LGO Energy‘s (LSE: LGO) operational update confirmed the presence of recoverable hydrocarbons at its latest development well, GY-676, in its Goudron Field development in Trinidad. As some wells near depletion, group oil production in the second quarter of 2015 fell to an average of just 951 barrels of oil per day (bopd), down from 1,550 bopd in the preceding quarter. But this decline in production should be temporary, as new wells are currently being drilled and three new wells have already been started production in June. Shares in LGO Energy fell 9% to 1.60 pence at the time of writing.
Shares in LGO Energy have already benefited from a series of positive news flows concerning its production outlook and its low cost of production, and it seems that much of this anticipated production growth has already been priced into its share price. With so much optimism surrounding the stock, I cannot help but worry about what further production delays would do to its share price.
Shares in electronics group Premier Farnell (LSE: PFL) fell 15% to 141 pence at the time of writing, following the announcement of a downbeat trading update today. Year-on-year sales growth in the second quarter of 2015 is expected to have slowed to just 1.2%, down from 5.4% in the first quarter. Supply constraints for the Raspberry Pi were cited as a major factor for the slowing revenues, but there also seems to be a slowdown in its core North American and the UK markets.
Management now expects adjusted operating profit in the first half of 2015 will be approximately 10% lower than the previous year. Analysts had previously expected Premier Farnell would turnaround its trend of stagnant revenues and declining profitability by this year, but it appears that the company’s recovery has not yet taken hold. Unless there are signs that the recovery could be sustained, investors will probably be better off avoiding Premier Farnell’s shares.
St James’s Place
St James’s Place‘s (LSE: STJ) half-yearly report seemed to confirm that the momentum of growing client funds is continuing. It saw strong net inflows of funds under management of £2.7 billion in the first half of 2015. The asset manager also announced today that it had agreed to buy Bristol private wealth manager and broker Rowan Dartington for £34 million.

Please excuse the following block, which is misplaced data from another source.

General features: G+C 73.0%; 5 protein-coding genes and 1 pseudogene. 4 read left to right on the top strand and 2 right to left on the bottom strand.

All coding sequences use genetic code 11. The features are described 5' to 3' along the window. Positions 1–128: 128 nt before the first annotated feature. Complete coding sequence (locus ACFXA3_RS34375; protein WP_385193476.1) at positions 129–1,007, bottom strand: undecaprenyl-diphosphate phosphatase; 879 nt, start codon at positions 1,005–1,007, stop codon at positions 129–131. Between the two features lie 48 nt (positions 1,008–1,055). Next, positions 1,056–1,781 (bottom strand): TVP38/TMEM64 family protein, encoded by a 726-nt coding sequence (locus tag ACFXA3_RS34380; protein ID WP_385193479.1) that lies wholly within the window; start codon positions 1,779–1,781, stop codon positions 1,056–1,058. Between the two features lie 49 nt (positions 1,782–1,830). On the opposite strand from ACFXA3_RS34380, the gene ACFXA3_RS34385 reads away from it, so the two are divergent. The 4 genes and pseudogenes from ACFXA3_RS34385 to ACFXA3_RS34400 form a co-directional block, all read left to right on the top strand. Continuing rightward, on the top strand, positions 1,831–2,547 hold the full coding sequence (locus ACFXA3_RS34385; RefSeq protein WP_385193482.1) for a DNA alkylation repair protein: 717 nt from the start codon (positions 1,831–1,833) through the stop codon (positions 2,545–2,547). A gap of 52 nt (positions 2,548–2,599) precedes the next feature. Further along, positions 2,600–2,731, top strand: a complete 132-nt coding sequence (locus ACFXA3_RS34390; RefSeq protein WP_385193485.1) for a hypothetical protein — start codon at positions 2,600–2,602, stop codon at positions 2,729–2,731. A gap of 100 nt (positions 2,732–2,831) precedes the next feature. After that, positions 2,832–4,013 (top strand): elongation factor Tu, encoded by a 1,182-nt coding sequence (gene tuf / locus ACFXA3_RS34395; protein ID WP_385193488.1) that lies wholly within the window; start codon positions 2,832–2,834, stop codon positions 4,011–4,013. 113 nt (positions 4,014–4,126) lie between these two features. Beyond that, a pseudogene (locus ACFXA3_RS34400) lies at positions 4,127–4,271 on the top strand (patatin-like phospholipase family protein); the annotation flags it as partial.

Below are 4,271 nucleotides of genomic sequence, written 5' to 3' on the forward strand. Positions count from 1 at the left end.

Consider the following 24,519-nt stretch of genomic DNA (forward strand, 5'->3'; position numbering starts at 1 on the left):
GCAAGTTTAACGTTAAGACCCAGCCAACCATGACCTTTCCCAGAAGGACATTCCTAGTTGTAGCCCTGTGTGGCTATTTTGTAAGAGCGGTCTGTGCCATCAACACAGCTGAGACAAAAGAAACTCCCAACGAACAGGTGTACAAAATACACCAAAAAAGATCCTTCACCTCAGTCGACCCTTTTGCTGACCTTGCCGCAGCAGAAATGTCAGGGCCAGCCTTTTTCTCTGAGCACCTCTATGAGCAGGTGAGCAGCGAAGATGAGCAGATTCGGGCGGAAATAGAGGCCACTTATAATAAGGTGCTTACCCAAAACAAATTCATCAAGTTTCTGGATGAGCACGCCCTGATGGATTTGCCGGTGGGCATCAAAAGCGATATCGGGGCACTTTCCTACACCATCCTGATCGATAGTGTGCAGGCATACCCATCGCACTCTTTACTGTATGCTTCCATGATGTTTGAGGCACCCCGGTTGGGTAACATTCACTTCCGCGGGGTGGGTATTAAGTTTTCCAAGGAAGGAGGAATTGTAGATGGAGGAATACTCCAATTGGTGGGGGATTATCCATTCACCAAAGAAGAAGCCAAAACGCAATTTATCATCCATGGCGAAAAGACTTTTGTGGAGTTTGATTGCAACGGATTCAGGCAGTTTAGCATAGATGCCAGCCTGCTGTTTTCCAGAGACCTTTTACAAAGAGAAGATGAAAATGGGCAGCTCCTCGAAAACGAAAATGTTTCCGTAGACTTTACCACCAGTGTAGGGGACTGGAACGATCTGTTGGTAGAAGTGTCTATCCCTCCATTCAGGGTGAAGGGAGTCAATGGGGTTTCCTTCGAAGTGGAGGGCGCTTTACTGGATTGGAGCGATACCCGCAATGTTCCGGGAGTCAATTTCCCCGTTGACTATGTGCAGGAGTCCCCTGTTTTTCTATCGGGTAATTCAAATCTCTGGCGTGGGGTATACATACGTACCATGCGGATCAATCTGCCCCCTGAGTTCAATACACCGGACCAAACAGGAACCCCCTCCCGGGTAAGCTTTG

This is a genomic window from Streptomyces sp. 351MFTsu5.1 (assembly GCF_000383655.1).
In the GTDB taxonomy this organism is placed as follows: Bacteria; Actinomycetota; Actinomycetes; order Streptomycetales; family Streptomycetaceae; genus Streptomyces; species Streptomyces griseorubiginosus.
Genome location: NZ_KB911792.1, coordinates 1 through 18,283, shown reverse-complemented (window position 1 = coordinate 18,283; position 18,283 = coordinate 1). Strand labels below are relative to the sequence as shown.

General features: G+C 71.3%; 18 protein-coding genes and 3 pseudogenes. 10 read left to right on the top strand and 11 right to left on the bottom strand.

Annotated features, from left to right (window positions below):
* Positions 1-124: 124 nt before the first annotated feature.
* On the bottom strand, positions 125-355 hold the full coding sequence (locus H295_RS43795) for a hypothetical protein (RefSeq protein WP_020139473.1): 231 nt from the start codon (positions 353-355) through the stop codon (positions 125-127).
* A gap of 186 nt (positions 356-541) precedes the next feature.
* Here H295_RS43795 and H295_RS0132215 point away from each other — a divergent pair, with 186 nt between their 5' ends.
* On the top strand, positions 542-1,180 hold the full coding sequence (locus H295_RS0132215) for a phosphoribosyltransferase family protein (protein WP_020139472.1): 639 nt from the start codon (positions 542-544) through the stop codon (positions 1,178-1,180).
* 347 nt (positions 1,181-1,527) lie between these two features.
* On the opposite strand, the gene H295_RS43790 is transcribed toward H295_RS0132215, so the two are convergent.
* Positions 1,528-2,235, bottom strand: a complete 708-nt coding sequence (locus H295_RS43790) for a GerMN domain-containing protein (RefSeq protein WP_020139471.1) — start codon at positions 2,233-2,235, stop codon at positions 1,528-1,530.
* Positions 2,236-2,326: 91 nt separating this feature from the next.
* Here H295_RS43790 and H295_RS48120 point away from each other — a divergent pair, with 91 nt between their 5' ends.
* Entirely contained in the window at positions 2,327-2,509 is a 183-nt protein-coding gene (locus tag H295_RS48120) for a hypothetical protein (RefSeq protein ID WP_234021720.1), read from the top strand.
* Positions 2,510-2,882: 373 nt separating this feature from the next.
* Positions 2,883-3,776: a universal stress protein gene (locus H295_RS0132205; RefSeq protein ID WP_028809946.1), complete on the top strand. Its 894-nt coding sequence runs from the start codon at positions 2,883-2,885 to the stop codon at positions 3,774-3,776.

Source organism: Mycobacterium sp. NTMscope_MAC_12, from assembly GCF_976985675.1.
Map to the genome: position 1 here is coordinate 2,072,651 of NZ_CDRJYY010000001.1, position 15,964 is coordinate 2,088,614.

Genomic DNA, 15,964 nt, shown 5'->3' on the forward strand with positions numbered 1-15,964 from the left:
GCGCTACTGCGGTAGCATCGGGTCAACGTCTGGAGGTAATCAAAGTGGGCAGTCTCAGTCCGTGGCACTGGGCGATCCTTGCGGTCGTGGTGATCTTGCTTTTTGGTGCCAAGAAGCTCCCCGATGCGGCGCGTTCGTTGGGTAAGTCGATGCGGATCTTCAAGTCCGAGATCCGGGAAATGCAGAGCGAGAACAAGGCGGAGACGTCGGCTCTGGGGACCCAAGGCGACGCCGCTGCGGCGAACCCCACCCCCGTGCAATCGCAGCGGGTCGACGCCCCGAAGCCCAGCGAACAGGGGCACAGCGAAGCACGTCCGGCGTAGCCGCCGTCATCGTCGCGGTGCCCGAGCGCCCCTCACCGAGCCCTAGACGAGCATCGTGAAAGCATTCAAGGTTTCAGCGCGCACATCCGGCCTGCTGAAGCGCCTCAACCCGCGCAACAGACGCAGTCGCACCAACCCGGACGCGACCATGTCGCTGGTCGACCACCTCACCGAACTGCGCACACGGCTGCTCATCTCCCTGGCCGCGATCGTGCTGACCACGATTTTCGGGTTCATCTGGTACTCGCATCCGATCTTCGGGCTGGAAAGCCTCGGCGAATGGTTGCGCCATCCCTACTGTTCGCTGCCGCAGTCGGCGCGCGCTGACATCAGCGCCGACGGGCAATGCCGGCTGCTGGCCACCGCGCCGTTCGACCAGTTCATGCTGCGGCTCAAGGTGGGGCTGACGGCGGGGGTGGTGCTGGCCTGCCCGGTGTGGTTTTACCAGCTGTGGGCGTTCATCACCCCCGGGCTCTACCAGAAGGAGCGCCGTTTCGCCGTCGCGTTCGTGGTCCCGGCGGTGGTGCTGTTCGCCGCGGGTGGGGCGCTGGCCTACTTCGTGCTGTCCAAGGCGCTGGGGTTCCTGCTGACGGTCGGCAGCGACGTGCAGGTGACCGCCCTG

On a more downbeat note, its half-year pre-tax profits fell 6.9% to £72.9 million. Much of this was due to the unexpected increase in the Financial Services Compensation Scheme levy, which took out an additional £13.1 million from its operating profits.
As the trend of cash net inflows is more important to the company’s long-term financial health than the temporary dip in earnings, St James’s Place could still be worth a buy as a long-term holding.
Shares in Lancashire Holdings (LSE: LRE) fell 4.6% to 640 pence by morning trading, as investors became concerned about intensifying competition in the specialty insurance markets. Lancashire benefited from a paucity of major catastrophe losses, but it suffered some substantial losses in the offshore energy, aviation and space lines of insurance. The insurer’s combined ratio fell from 70.6% in the same period last year to 75.1% in the first half of 2015.
As a conservative underwriter, Lancashire has been willing to see its net premiums written fall 43% to £284.3 million. But despite underwriting so much less risk and suffering from some unexpected insurance claims, Lancashire is still very profitable and continues to have an industry leading combined ratio. Adjusted EPS for the first half of 2015 fell just 15% to $0.46. With a forward P/E of 11.8, shares in Lancashire Holdings are still very attractive.